“I was a pediatric nurse practitioner at CHOP taking care of children with chronic illnesses on long-term respirator and ventilator support,” she says. “I got a call one day from the bio-behavioral unit at CHOP that they needed a nurse practitioner to help deal with a child who was very aggressive and selfinjurious,hitting her head 450 times in 15 minutes.I wasn’t afraid, and I was able to get through to her, conduct a physical exam and send her for a CT scan. I really like kids and think I have an instinctual way of interacting with them. I became fascinated with diagnosing children and helping families manage.”

Including students in revolutionary research to alleviate sleep symptoms

Much of Dr. Souders’ research focuses on cognitive behavioral therapy modified for children with ASD and insomnia, a common problem in this population. She is enthusiastic about involving her students in her research. “As a result of this research, I can prepare nurses
and occupational therapists to go into homes and make ecological changes that help parents create relaxing routines, activities and environments that will encourage their children to sleep,” she explains.

Her experiences and drive to learn more in order to help her patients sets an example for her students.

After earning her bachelor’s, master’s and doctoral degrees in nursing from Penn Nursing, Dr. Souders completed a postdoctoral fellowship in sleep medicine, which prepared her for her unique role in addressing the connection between sleep and behavioral issues in children with ASD.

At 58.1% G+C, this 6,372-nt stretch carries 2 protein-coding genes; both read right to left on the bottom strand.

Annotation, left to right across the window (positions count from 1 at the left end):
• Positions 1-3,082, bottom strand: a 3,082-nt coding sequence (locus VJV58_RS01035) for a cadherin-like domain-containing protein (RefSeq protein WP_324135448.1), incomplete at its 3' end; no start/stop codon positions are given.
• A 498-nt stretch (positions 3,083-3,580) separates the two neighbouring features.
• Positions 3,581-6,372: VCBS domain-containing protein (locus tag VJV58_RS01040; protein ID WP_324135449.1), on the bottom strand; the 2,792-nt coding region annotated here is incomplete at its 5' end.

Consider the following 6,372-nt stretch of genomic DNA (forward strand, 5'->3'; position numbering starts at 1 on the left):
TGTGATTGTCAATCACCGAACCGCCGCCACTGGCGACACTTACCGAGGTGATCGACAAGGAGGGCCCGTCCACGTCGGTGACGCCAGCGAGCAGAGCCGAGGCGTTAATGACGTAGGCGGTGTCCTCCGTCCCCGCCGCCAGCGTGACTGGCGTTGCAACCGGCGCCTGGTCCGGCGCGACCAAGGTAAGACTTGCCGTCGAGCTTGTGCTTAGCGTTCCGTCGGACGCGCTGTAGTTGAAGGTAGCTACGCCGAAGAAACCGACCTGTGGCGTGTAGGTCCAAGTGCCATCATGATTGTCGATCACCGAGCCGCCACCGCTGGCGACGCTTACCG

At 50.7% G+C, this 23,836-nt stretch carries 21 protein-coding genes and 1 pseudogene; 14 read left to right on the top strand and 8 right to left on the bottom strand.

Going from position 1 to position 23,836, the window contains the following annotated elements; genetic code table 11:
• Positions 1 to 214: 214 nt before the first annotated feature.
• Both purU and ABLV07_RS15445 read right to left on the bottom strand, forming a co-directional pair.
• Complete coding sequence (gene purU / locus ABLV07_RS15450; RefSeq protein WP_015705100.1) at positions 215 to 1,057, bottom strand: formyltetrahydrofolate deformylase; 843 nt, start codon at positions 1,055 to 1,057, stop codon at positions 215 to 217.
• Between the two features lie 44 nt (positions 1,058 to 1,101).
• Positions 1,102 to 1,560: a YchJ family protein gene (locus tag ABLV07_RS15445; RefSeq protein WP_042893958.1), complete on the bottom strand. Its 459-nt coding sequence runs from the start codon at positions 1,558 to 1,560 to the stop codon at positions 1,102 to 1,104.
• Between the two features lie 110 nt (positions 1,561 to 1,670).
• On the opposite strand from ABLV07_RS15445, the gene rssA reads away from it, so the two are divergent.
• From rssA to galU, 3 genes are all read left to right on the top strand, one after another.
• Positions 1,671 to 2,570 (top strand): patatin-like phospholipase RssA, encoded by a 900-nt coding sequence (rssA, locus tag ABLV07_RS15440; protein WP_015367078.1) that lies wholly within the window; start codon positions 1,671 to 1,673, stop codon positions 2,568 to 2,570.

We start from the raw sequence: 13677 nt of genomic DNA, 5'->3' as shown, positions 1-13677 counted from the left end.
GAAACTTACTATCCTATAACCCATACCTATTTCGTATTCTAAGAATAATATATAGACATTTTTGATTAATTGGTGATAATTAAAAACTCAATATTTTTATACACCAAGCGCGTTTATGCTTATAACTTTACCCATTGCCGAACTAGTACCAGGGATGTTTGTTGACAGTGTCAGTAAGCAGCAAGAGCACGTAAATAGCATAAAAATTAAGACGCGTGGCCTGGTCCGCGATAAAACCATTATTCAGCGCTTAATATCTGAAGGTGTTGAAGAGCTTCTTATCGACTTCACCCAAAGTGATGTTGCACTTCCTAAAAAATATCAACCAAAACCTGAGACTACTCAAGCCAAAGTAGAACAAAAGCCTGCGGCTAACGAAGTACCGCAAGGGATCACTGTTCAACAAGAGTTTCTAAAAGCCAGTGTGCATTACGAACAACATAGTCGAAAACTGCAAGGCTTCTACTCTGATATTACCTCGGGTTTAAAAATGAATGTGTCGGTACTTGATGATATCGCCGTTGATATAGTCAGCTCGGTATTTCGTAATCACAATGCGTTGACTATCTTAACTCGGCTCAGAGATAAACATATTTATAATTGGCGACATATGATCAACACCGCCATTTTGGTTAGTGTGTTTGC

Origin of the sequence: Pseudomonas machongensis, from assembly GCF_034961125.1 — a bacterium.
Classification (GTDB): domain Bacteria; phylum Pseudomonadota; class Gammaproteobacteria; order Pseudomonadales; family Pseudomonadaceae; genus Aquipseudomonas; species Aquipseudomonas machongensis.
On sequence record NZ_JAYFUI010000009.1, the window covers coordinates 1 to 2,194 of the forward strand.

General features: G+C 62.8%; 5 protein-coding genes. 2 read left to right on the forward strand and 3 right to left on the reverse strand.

“While I was pursuing my doctoral degree and caring for children in my clinical practice, I realized a lot of my kids didn’t sleep well and their parents were overwhelmed,” she says. “This was a big clinical problem with no studies or evidence to back up interventions. I decided to conduct my own studies and gather the data myself.”

She recently completed a United States Department of Defense (DOD) grant project on the feasibility of tailored behavioral interventions for insomnia in children with ASD. Through her work, Dr. Souders has helped improve sleep for children with ASD by about an hour each night.

Half of children who have autism have trouble falling or staying asleep, which may make their symptoms worse. Blue light from TVs and other technology can be part of the problem.Half of children who have autism have trouble falling or staying asleep, which may make their symptoms worse. Blue light from TVs and other technology can be part of the problem.“Many of these children have severe anxiety or symptoms of attention deficit hyperactivity (ADHD) disorder, so they’re always in a hyper-aroused state,” explains Dr. Souders. “Calming strategies and ecological changes can make a big difference. Blue light from TVs and other technology, pets in the bedroom and too many stuffed animals are some of the problems we see. For sleep, a child’s room should be cool and quiet, have an orangey glow that fades into darkness and be free of clutter.”

Dr. Souders is now pursuing additional grants that will allow her to continue, and improve upon, these studies. And, she’s eager to continue working with a new generation of clinicians willing to take on the unique challenges that come with ASD.

“Penn Nursing students are brilliant and innovative,” she says. “They just need to be exposed to really important bodies of knowledge and learn by doing in order to become excellent clinicians.”